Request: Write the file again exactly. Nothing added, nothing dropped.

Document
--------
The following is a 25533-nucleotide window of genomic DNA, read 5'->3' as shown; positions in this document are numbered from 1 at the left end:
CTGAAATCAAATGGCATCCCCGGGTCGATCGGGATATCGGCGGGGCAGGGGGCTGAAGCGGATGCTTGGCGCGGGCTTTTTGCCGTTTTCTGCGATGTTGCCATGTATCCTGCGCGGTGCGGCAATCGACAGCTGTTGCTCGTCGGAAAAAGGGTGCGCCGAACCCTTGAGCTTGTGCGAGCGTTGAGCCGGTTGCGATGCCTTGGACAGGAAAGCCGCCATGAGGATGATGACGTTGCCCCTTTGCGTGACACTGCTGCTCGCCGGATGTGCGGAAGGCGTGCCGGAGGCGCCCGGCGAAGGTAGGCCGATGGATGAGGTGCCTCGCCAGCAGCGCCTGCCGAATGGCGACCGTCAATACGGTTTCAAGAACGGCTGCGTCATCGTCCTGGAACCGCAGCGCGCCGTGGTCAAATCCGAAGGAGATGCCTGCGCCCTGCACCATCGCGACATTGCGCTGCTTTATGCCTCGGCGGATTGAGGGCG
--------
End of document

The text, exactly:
The following is a 25533-nucleotide window of genomic DNA, read 5'->3' as shown; positions in this document are numbered from 1 at the left end:
CTGAAATCAAATGGCATCCCCGGGTCGATCGGGATATCGGCGGGGCAGGGGGCTGAAGCGGATGCTTGGCGCGGGCTTTTTGCCGTTTTCTGCGATGTTGCCATGTATCCTGCGCGGTGCGGCAATCGACAGCTGTTGCTCGTCGGAAAAAGGGTGCGCCGAACCCTTGAGCTTGTGCGAGCGTTGAGCCGGTTGCGATGCCTTGGACAGGAAAGCCGCCATGAGGATGATGACGTTGCCCCTTTGCGTGACACTGCTGCTCGCCGGATGTGCGGAAGGCGTGCCGGAGGCGCCCGGCGAAGGTAGGCCGATGGATGAGGTGCCTCGCCAGCAGCGCCTGCCGAATGGCGACCGTCAATACGGTTTCAAGAACGGCTGCGTCATCGTCCTGGAACCGCAGCGCGCCGTGGTCAAATCCGAAGGAGATGCCTGCGCCCTGCACCATCGCGACATTGCGCTGCTTTATGCCTCGGCGGATTGAGGGCG